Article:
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Ikeda, Japan

Tagawa A.,Shiga University of Medical Science | Yasuda M.,Shiga University of Medical Science | Kume S.,Shiga University of Medical Science | Yamahara K.,Shiga University of Medical Science | And 16 more authors.
Diabetes | Year: 2016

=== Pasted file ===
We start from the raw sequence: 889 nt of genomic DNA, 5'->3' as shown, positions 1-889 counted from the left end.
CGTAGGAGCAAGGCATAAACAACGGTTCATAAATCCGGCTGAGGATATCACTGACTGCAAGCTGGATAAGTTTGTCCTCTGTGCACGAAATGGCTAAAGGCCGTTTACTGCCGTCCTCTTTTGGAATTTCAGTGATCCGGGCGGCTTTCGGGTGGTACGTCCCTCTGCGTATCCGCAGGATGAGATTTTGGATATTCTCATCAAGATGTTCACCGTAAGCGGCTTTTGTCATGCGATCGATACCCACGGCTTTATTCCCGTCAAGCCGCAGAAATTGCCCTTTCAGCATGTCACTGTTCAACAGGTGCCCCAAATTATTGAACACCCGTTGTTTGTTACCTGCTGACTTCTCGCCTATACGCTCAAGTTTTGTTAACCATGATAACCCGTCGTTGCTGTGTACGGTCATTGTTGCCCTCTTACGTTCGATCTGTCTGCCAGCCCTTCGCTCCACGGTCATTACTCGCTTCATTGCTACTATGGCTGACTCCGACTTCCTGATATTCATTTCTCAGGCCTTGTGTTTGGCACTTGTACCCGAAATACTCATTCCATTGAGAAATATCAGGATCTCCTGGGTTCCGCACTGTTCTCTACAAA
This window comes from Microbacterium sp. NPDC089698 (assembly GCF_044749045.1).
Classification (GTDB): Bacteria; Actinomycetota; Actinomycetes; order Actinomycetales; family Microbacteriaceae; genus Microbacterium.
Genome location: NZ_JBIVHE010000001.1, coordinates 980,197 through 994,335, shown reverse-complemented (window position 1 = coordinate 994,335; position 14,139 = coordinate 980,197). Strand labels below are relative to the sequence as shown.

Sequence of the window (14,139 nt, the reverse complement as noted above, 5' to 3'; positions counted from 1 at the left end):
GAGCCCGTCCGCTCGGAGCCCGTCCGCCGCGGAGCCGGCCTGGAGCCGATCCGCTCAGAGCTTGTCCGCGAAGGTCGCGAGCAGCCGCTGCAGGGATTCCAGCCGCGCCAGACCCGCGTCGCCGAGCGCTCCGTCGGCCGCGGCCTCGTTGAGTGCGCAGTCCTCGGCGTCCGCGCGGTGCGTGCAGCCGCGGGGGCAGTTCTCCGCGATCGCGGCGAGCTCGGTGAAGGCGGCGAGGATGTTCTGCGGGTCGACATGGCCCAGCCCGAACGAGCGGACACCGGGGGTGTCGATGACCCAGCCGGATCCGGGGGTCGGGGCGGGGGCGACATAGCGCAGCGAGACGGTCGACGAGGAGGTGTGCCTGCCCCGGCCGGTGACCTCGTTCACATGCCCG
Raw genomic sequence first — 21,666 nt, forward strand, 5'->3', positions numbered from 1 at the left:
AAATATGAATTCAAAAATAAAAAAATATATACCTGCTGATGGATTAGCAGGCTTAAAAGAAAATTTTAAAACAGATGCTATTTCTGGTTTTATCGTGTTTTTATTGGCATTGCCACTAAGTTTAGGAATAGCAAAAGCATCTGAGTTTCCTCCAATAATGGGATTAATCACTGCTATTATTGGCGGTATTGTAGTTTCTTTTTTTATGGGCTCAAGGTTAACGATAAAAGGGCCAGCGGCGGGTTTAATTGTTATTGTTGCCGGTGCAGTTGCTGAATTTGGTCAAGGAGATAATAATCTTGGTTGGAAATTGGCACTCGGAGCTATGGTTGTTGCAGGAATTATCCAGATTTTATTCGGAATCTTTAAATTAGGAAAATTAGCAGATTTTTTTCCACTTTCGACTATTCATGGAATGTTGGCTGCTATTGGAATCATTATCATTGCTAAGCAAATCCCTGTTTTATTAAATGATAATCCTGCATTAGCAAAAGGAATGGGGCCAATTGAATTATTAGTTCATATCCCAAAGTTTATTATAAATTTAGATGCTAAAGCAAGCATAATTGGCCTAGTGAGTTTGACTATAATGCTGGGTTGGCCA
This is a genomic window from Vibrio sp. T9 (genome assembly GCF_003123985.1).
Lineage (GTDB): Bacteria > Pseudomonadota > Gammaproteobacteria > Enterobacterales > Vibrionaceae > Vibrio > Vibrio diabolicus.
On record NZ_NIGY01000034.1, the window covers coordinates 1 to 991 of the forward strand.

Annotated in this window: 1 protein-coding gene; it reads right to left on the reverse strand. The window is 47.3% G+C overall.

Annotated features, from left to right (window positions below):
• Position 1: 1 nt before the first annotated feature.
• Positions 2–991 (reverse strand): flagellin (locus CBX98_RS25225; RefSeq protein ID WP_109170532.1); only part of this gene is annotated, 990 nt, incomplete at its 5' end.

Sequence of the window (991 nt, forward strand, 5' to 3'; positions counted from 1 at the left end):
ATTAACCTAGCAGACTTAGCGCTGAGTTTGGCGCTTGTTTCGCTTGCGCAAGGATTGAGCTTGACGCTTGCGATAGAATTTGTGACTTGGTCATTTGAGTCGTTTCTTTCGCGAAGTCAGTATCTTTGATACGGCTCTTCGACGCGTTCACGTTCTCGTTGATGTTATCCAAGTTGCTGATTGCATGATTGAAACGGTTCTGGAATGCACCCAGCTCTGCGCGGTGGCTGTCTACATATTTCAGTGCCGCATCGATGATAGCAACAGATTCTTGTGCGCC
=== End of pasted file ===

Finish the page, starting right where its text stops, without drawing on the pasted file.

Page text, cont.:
Overcoming refractory massive proteinuria remains a clinical and research issue in diabetic nephropathy. This study was designed to investigate the pathogenesis of massive proteinuria in diabetic nephropathy, with a special focus on podocyte autophagy, a system of intracellular degradation that maintains cell and organelle homeostasis, using human tissue samples and animal models. Insufficient podocyte autophagy was observed histologically in patients and rats with diabetes and massive proteinuria accompanied by podocyte loss, but not in those with no or minimal proteinuria. Podocyte-specific autophagy-deficient mice developed podocyte loss and massive proteinuria in a high-fat diet (HFD)-induced diabetic model for inducing minimal proteinuria. Interestingly, huge damaged lysosomes were found in the podocytes of diabetic rats with massive proteinuria and HFD-fed, podocyte-specific autophagy-deficient mice. Furthermore, stimulation of cultured podocytes with sera from patients and rats with diabetes and massive proteinuria impaired autophagy, resulting in lysosome dysfunction and apoptosis. These results suggest that autophagy plays a pivotal role in maintaining lysosome homeostasis in podocytes under diabetic conditions, and that its impairment is involved in the pathogenesis of podocyte loss, leading to massive proteinuria in diabetic nephropathy. These results may contribute to the development of a new therapeutic strategy for advanced diabetic nephropathy. © 2016 by the American Diabetes Association. Source